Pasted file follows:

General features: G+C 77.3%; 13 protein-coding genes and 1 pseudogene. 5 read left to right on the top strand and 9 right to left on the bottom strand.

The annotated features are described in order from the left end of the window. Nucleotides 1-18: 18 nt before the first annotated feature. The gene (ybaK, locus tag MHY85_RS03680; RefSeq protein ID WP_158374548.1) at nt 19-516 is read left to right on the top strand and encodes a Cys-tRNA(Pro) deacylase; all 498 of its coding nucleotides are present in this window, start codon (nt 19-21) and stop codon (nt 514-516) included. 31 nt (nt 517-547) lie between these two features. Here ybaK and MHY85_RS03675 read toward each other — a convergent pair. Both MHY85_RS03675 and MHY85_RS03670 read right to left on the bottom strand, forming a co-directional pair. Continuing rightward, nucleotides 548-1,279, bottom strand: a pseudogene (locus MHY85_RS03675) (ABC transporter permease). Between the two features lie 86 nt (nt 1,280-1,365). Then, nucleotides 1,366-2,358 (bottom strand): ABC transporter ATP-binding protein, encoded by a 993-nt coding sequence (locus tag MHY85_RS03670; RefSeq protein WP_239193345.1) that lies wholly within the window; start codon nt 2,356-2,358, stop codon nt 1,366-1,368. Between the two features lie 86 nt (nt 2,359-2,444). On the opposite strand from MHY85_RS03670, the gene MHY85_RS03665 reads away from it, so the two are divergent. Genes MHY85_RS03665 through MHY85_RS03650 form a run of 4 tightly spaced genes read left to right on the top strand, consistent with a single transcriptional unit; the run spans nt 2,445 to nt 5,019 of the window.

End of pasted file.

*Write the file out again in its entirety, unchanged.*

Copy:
General features: G+C 77.3%; 13 protein-coding genes and 1 pseudogene. 5 read left to right on the top strand and 9 right to left on the bottom strand.

The annotated features are described in order from the left end of the window. Nucleotides 1-18: 18 nt before the first annotated feature. The gene (ybaK, locus tag MHY85_RS03680; RefSeq protein ID WP_158374548.1) at nt 19-516 is read left to right on the top strand and encodes a Cys-tRNA(Pro) deacylase; all 498 of its coding nucleotides are present in this window, start codon (nt 19-21) and stop codon (nt 514-516) included. 31 nt (nt 517-547) lie between these two features. Here ybaK and MHY85_RS03675 read toward each other — a convergent pair. Both MHY85_RS03675 and MHY85_RS03670 read right to left on the bottom strand, forming a co-directional pair. Continuing rightward, nucleotides 548-1,279, bottom strand: a pseudogene (locus MHY85_RS03675) (ABC transporter permease). Between the two features lie 86 nt (nt 1,280-1,365). Then, nucleotides 1,366-2,358 (bottom strand): ABC transporter ATP-binding protein, encoded by a 993-nt coding sequence (locus tag MHY85_RS03670; RefSeq protein WP_239193345.1) that lies wholly within the window; start codon nt 2,356-2,358, stop codon nt 1,366-1,368. Between the two features lie 86 nt (nt 2,359-2,444). On the opposite strand from MHY85_RS03670, the gene MHY85_RS03665 reads away from it, so the two are divergent. Genes MHY85_RS03665 through MHY85_RS03650 form a run of 4 tightly spaced genes read left to right on the top strand, consistent with a single transcriptional unit; the run spans nt 2,445 to nt 5,019 of the window.